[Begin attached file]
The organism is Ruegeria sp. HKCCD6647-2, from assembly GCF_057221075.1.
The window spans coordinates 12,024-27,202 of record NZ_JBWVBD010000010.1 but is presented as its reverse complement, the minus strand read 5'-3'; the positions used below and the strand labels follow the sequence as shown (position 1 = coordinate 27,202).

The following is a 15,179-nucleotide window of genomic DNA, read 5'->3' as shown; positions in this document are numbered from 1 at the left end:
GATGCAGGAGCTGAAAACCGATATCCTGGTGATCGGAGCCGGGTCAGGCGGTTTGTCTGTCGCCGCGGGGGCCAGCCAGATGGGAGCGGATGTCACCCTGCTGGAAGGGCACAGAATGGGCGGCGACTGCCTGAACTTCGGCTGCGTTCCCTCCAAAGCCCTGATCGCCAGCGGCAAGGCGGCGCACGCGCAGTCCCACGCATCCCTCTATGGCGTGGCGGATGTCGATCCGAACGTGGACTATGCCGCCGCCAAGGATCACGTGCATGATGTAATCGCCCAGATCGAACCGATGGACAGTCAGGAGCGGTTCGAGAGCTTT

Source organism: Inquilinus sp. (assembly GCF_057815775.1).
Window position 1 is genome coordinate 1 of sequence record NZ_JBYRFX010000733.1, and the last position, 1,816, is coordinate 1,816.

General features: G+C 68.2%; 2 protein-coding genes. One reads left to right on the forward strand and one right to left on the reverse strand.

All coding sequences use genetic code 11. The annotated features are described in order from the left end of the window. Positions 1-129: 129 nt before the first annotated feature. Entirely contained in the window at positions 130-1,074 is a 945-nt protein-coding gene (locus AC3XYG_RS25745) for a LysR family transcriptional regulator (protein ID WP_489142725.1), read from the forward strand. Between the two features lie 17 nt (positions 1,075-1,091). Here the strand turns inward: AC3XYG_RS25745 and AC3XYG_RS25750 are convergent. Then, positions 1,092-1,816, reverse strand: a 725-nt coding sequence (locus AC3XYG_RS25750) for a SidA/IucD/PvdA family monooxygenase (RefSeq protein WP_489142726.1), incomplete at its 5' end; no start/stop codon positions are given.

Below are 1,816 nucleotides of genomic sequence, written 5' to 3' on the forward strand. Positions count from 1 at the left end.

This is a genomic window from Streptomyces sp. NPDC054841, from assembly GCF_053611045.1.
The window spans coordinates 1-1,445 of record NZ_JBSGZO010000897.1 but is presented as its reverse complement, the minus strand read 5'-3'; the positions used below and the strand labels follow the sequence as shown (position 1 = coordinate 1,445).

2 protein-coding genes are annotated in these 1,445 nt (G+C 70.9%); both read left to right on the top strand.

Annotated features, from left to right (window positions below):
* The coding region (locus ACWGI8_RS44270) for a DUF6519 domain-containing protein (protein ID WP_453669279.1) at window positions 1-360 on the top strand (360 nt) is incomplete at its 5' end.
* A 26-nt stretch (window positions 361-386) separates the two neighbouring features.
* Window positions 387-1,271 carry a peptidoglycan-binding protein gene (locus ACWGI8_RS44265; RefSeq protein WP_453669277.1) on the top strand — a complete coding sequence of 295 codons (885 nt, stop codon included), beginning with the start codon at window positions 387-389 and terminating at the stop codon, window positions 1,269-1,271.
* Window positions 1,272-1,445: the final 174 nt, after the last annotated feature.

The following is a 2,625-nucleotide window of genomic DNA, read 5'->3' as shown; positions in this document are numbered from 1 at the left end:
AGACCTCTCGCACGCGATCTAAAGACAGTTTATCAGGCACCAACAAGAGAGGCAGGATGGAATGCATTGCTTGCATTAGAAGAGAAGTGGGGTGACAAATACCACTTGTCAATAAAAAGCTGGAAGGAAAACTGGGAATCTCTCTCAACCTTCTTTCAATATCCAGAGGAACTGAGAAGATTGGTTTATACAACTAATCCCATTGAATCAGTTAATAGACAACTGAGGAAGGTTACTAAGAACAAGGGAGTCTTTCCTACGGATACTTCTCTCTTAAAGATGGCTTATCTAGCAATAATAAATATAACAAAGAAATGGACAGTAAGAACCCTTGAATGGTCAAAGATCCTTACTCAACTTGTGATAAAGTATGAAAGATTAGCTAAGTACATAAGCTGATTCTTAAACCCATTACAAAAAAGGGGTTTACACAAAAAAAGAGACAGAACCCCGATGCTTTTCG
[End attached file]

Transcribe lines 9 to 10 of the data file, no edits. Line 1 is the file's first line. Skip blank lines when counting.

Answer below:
Below are 1,816 nucleotides of genomic sequence, written 5' to 3' on the forward strand. Positions count from 1 at the left end.

This is a genomic window from Streptomyces sp. NPDC054841, from assembly GCF_053611045.1.